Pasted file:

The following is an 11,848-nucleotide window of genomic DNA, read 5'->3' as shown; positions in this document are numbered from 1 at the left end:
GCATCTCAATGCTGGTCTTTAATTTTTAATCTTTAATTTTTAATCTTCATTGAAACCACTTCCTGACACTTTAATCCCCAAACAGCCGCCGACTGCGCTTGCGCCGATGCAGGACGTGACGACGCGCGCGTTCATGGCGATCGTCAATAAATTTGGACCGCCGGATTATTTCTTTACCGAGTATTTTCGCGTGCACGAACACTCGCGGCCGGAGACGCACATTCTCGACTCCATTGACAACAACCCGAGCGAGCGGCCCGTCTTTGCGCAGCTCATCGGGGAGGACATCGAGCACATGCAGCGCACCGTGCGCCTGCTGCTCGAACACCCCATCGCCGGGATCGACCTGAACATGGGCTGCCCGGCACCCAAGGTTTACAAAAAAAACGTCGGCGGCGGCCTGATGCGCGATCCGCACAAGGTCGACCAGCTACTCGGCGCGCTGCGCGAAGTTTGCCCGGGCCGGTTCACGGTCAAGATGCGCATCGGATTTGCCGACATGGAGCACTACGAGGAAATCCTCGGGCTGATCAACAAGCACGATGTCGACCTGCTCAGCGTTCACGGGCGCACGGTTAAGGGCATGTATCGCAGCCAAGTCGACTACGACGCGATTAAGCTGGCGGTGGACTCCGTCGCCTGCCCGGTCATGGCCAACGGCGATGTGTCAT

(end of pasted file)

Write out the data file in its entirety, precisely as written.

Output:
The following is an 11,848-nucleotide window of genomic DNA, read 5'->3' as shown; positions in this document are numbered from 1 at the left end:
GCATCTCAATGCTGGTCTTTAATTTTTAATCTTTAATTTTTAATCTTCATTGAAACCACTTCCTGACACTTTAATCCCCAAACAGCCGCCGACTGCGCTTGCGCCGATGCAGGACGTGACGACGCGCGCGTTCATGGCGATCGTCAATAAATTTGGACCGCCGGATTATTTCTTTACCGAGTATTTTCGCGTGCACGAACACTCGCGGCCGGAGACGCACATTCTCGACTCCATTGACAACAACCCGAGCGAGCGGCCCGTCTTTGCGCAGCTCATCGGGGAGGACATCGAGCACATGCAGCGCACCGTGCGCCTGCTGCTCGAACACCCCATCGCCGGGATCGACCTGAACATGGGCTGCCCGGCACCCAAGGTTTACAAAAAAAACGTCGGCGGCGGCCTGATGCGCGATCCGCACAAGGTCGACCAGCTACTCGGCGCGCTGCGCGAAGTTTGCCCGGGCCGGTTCACGGTCAAGATGCGCATCGGATTTGCCGACATGGAGCACTACGAGGAAATCCTCGGGCTGATCAACAAGCACGATGTCGACCTGCTCAGCGTTCACGGGCGCACGGTTAAGGGCATGTATCGCAGCCAAGTCGACTACGACGCGATTAAGCTGGCGGTGGACTCCGTCGCCTGCCCGGTCATGGCCAACGGCGATGTGTCAT